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“EU Commission must legislate to end Unfair Trading Practises that harm farm prices”

8 June, 2016 - by Matt Carthy MEP

Sinn Féin MEP Matt Carthy has welcomed the passing of a European Parliament proposal which calls on the Commission to tackling Unfair Trading Practices (UTP) that dampen the prices farmers receive for their produce.

Carthy said,

“In February of this year, the European Commission stated that it did not intend to address, through a regulatory framework, the issue of Unfair Trading Practises.

“This position of the commission was disappointing because UTPs have contributed to the price crisis that many sectors in agriculture are facing.  In the agri-food chain it is the farmers and SMEs who lose out due to serious imbalances of power.

“It is primarily the supermarket chains and processing companies, who are hugely profitable, who employ practises such as permanent delays, applying untoward pressure to cut prices, retroactive changes to a contract, sudden and unjustified cancellations of contracts, transfer of commercial risk, transferring transport and storage costs.

“Supermarkets especially abuse their power in the food supply chain by selling key products below the cost of production. The dairy sector has especially lost out enormously in the last year, with milk prices dropping to as low as 24cents per litre.  Farmers in beef, pig and tillage sectors have also experienced similar pressures.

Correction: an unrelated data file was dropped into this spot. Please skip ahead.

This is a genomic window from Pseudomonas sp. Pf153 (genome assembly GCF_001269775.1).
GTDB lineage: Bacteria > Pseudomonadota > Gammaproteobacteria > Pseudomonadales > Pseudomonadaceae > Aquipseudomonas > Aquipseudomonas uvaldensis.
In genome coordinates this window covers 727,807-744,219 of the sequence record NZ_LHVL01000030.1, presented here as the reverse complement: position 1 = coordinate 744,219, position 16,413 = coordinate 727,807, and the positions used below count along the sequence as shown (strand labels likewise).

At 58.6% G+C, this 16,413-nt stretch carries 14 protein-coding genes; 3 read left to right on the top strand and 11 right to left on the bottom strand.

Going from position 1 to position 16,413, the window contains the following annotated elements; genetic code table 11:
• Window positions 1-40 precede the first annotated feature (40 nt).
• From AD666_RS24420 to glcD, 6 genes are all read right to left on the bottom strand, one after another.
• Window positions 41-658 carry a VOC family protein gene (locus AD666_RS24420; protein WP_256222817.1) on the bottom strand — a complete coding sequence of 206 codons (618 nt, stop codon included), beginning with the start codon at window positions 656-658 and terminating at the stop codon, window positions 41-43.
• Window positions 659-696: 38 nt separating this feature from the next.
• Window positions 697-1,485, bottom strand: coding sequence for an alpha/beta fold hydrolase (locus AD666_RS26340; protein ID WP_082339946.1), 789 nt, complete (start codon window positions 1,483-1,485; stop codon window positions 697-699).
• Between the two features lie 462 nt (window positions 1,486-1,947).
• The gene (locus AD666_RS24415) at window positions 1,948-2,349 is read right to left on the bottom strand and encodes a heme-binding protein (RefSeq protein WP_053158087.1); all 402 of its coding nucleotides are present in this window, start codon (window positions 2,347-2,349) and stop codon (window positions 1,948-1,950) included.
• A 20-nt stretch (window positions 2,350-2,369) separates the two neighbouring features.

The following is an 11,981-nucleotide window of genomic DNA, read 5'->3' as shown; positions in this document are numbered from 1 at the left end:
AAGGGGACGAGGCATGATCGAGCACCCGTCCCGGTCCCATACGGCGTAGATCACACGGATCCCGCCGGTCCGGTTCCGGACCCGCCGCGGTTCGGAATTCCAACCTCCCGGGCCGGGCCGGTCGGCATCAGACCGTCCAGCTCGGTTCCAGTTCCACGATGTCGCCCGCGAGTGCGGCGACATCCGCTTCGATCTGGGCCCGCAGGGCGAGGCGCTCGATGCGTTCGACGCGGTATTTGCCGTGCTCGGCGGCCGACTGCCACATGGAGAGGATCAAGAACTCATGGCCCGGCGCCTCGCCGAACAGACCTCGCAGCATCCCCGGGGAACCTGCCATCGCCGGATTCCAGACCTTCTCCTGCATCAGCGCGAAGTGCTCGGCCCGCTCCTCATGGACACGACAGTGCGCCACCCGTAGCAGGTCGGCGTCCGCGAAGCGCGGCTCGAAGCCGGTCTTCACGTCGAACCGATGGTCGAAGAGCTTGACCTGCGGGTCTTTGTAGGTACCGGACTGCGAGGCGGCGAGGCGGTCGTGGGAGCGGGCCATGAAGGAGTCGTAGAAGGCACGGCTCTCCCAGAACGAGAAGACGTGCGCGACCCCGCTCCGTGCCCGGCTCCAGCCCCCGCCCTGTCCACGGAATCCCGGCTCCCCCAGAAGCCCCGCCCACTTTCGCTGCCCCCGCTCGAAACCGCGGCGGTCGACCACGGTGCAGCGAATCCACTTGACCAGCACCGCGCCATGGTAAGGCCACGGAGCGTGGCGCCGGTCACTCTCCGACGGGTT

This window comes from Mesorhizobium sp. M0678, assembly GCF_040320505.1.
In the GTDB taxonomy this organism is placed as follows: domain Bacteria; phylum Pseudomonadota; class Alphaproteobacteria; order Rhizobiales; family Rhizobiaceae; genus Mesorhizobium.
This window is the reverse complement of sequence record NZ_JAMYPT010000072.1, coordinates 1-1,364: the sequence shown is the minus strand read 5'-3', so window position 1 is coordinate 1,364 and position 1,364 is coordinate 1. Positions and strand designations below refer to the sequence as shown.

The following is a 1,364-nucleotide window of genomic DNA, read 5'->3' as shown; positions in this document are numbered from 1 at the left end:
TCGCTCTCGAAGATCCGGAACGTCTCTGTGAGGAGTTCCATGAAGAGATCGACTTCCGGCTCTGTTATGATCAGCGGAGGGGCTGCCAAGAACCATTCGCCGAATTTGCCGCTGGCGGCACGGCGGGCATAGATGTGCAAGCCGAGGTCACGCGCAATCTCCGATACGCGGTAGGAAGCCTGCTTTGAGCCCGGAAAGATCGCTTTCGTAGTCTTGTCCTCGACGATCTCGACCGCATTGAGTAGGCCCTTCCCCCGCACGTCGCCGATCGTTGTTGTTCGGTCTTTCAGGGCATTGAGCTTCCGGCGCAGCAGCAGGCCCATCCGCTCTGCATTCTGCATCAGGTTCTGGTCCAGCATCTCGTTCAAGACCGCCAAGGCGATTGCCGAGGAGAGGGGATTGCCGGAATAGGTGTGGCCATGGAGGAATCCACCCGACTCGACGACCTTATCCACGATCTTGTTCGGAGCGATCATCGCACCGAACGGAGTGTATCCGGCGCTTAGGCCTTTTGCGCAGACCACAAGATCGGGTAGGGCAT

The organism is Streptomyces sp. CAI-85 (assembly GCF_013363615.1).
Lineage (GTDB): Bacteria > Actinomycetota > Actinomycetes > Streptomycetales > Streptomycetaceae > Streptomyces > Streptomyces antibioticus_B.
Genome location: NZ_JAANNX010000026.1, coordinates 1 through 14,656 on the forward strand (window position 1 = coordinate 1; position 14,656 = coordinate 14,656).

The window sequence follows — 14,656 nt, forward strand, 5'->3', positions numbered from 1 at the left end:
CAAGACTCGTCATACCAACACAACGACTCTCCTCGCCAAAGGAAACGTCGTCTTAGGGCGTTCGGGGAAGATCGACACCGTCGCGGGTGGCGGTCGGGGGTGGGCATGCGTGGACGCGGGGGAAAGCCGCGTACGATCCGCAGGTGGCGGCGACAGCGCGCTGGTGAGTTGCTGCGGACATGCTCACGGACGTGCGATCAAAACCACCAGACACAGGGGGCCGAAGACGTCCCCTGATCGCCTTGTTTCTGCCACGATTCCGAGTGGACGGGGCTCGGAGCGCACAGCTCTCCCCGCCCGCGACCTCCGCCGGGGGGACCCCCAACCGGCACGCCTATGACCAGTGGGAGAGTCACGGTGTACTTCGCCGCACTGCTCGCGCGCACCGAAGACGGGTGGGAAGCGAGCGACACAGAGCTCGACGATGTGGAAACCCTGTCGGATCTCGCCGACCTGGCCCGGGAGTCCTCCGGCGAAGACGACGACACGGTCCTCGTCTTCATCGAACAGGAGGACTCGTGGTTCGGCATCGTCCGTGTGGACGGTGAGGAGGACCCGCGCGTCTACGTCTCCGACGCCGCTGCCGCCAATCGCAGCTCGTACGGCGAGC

A member of the European Parliament’s Agriculture & Rural Development committee, Carthy continued:

“Measures to combat Unfair Trading Practices have largely operated on a voluntary approach thus far and have been wholly ineffective. The current model of a voluntary stakeholder dialogue set up by the European Commission has done little to meaningfully address imbalances.

“I am pleased that this week the European Parliament, by massive majority, voted in favour of amendments which call on the Commission to bring forward legislative proposals, echoing the calls of Farming organisations for a mixed system combining regulatory and non-regulatory solutions.

“Legislation is the only means of addressing the imbalances in the supply chain and it is now vital that the commission respond to the demands of parliament to protect the most important part of that chain - our farmers.” ENDS

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